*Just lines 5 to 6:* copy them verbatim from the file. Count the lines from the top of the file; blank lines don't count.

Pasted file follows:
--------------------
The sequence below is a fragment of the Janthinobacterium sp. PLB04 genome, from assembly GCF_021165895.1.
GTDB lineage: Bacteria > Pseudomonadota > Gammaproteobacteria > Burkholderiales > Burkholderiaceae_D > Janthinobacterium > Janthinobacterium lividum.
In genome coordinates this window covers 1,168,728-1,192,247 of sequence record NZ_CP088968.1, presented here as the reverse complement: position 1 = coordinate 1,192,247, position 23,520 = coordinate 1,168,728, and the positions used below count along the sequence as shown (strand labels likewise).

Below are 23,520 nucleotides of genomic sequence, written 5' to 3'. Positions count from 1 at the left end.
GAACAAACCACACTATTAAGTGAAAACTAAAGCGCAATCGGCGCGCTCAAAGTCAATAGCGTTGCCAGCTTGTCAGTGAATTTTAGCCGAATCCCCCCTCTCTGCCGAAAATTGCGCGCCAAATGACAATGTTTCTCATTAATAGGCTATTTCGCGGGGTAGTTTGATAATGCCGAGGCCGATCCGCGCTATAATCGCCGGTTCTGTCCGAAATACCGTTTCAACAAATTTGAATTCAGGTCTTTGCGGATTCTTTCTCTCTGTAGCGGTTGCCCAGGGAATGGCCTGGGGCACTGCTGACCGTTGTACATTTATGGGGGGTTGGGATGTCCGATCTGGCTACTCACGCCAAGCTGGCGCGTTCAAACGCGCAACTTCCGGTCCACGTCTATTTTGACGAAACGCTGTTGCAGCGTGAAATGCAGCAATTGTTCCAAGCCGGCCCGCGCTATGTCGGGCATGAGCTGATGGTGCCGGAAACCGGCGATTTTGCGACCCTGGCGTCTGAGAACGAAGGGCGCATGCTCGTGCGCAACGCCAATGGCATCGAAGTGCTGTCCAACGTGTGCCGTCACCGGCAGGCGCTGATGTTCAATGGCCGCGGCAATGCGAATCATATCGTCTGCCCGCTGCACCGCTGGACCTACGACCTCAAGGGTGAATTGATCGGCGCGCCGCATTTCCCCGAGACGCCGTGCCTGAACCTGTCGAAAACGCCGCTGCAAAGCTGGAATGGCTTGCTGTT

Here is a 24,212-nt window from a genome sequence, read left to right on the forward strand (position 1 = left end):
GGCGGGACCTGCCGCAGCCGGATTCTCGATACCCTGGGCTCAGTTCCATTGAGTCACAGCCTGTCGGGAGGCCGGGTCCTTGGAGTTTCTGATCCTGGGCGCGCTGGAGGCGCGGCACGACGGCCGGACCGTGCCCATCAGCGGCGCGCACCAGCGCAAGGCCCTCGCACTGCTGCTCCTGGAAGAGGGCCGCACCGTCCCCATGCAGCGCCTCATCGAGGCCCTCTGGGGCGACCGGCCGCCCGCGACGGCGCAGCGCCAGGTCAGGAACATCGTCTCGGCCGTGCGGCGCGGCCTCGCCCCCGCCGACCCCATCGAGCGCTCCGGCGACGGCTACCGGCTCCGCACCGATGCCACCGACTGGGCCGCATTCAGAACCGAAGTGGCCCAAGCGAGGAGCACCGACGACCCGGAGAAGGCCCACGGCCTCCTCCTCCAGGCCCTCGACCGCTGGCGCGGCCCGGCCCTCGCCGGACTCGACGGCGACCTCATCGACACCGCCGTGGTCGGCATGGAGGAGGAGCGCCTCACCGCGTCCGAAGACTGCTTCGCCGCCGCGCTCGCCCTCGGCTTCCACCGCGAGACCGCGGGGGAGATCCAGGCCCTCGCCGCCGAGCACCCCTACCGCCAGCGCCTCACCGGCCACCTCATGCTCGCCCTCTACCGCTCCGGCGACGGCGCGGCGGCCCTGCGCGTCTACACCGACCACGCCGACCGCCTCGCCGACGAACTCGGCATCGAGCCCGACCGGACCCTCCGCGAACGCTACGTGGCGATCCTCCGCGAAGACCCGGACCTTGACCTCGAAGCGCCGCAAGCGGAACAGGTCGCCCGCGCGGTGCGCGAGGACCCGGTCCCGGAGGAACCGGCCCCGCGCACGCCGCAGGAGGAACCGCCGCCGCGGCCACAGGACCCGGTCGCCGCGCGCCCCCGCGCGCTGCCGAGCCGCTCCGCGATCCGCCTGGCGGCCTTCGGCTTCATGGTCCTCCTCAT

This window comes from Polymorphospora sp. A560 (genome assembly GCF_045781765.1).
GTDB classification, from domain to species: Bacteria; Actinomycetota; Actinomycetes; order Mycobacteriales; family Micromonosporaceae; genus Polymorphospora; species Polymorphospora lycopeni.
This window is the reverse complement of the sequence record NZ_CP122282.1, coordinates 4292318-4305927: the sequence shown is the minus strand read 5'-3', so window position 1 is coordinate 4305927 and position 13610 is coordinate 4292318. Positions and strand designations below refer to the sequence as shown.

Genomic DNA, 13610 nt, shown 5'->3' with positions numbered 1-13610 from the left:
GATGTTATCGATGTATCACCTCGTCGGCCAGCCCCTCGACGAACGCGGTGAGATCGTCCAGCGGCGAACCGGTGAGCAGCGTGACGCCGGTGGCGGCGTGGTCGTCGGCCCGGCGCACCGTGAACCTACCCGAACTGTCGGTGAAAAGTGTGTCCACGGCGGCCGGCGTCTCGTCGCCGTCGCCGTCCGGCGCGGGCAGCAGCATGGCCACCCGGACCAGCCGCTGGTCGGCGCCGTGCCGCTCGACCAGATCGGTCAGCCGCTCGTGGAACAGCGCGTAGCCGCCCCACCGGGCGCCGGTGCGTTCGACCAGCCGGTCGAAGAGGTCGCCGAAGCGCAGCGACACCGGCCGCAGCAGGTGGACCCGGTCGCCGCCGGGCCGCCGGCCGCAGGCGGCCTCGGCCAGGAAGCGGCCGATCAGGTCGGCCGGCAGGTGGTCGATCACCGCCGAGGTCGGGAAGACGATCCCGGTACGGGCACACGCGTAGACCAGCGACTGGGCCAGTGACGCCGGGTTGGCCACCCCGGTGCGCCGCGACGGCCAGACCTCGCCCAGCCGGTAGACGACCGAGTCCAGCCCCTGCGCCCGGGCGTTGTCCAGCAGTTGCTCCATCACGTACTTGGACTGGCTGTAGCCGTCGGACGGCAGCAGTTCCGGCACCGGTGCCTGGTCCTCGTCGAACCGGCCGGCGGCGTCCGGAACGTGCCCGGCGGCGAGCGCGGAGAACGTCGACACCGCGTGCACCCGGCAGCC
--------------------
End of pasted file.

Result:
GAACAAACCACACTATTAAGTGAAAACTAAAGCGCAATCGGCGCGCTCAAAGTCAATAGCGTTGCCAGCTTGTCAGTGAATTTTAGCCGAATCCCCCCTCTCTGCCGAAAATTGCGCGCCAAATGACAATGTTTCTCATTAATAGGCTATTTCGCGGGGTAGTTTGATAATGCCGAGGCCGATCCGCGCTATAATCGCCGGTTCTGTCCGAAATACCGTTTCAACAAATTTGAATTCAGGTCTTTGCGGATTCTTTCTCTCTGTAGCGGTTGCCCAGGGAATGGCCTGGGGCACTGCTGACCGTTGTACATTTATGGGGGGTTGGGATGTCCGATCTGGCTACTCACGCCAAGCTGGCGCGTTCAAACGCGCAACTTCCGGTCCACGTCTATTTTGACGAAACGCTGTTGCAGCGTGAAATGCAGCAATTGTTCCAAGCCGGCCCGCGCTATGTCGGGCATGAGCTGATGGTGCCGGAAACCGGCGATTTTGCGACCCTGGCGTCTGAGAACGAAGGGCGCATGCTCGTGCGCAACGCCAATGGCATCGAAGTGCTGTCCAACGTGTGCCGTCACCGGCAGGCGCTGATGTTCAATGGCCGCGGCAATGCGAATCATATCGTCTGCCCGCTGCACCGCTGGACCTACGACCTCAAGGGTGAATTGATCGGCGCGCCGCATTTCCCCGAGACGCCGTGCCTGAACCTGTCGAAAACGCCGCTGCAAAGCTGGAATGGCTTGCTGTT

Here is a 24,212-nt window from a genome sequence, read left to right on the forward strand (position 1 = left end):